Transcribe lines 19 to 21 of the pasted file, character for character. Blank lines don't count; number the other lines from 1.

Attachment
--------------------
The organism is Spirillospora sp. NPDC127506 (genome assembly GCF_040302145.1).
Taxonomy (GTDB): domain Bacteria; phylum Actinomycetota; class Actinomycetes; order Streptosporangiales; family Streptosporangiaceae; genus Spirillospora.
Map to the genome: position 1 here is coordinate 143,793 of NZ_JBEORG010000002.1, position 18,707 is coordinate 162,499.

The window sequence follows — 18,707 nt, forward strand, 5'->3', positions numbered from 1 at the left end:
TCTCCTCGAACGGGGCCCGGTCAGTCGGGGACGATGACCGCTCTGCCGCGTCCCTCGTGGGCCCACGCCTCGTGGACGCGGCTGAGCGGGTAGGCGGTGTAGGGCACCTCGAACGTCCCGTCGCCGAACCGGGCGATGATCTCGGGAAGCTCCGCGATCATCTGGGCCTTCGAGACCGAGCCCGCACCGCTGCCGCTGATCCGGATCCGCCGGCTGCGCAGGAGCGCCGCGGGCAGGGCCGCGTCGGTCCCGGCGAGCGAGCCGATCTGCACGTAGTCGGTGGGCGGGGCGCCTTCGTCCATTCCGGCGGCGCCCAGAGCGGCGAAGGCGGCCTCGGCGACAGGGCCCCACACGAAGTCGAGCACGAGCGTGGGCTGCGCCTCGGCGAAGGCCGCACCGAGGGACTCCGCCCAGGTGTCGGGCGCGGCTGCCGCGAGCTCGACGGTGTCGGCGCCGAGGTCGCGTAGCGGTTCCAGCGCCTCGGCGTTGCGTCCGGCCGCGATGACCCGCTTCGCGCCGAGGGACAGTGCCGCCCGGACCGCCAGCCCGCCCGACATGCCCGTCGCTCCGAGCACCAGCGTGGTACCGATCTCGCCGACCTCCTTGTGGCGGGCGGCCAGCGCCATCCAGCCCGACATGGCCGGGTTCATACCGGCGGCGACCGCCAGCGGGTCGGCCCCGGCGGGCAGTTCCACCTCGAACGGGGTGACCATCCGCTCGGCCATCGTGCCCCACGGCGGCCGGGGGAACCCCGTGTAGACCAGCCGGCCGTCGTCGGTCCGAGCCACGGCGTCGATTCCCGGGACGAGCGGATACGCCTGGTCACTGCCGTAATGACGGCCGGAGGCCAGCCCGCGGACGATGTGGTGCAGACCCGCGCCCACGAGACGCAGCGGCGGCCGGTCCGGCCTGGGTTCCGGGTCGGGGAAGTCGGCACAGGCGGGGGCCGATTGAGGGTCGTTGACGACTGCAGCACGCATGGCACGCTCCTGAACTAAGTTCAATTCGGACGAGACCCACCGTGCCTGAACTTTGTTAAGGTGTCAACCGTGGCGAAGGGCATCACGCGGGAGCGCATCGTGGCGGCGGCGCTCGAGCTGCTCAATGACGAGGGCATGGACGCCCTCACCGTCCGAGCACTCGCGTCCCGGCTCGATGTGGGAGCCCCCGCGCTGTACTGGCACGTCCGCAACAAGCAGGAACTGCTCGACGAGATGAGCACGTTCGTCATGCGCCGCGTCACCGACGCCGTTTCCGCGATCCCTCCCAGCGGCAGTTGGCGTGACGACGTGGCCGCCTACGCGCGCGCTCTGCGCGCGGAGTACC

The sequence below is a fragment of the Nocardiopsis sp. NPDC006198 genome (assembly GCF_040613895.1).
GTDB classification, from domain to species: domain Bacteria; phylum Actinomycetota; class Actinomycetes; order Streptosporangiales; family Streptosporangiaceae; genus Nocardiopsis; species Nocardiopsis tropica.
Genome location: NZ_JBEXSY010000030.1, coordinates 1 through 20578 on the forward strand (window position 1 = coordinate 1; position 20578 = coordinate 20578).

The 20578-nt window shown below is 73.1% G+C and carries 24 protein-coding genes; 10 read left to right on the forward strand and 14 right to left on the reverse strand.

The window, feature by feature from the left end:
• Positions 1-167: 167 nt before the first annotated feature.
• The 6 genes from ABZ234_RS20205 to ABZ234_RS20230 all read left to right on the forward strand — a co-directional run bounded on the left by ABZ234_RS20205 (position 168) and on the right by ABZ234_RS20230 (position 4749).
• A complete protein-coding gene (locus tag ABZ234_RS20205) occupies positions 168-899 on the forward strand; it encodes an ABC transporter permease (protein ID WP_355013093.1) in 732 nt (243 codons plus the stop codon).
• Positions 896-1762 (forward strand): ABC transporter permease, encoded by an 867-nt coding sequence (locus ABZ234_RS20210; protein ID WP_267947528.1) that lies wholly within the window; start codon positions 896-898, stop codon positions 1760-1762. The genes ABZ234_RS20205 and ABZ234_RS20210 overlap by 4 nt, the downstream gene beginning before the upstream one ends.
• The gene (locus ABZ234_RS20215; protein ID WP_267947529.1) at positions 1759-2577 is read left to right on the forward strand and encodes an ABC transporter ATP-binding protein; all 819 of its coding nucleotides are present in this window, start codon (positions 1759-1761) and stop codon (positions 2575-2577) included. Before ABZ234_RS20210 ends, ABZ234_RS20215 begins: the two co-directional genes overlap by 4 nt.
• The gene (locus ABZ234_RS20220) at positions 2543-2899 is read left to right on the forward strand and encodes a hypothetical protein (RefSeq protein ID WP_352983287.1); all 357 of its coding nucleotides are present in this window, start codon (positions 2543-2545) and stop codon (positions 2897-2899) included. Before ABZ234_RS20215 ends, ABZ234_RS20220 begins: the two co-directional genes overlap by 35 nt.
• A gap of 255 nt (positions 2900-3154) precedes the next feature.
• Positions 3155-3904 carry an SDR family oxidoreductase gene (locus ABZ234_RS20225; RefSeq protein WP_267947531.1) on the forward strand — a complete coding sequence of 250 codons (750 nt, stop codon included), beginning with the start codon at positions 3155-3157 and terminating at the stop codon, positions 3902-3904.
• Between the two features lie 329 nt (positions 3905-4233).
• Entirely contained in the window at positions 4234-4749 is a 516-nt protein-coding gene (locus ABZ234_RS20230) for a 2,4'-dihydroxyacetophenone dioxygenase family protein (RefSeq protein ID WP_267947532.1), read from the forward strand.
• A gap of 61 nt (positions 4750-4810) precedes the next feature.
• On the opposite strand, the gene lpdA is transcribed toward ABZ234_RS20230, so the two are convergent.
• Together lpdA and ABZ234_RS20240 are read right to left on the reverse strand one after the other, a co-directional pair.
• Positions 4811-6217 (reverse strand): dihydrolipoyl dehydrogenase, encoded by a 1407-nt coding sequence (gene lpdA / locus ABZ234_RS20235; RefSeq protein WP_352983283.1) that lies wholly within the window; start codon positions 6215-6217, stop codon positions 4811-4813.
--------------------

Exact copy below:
• Between the two features lie 329 nt (positions 3905-4233).
• Entirely contained in the window at positions 4234-4749 is a 516-nt protein-coding gene (locus ABZ234_RS20230) for a 2,4'-dihydroxyacetophenone dioxygenase family protein (RefSeq protein ID WP_267947532.1), read from the forward strand.
• A gap of 61 nt (positions 4750-4810) precedes the next feature.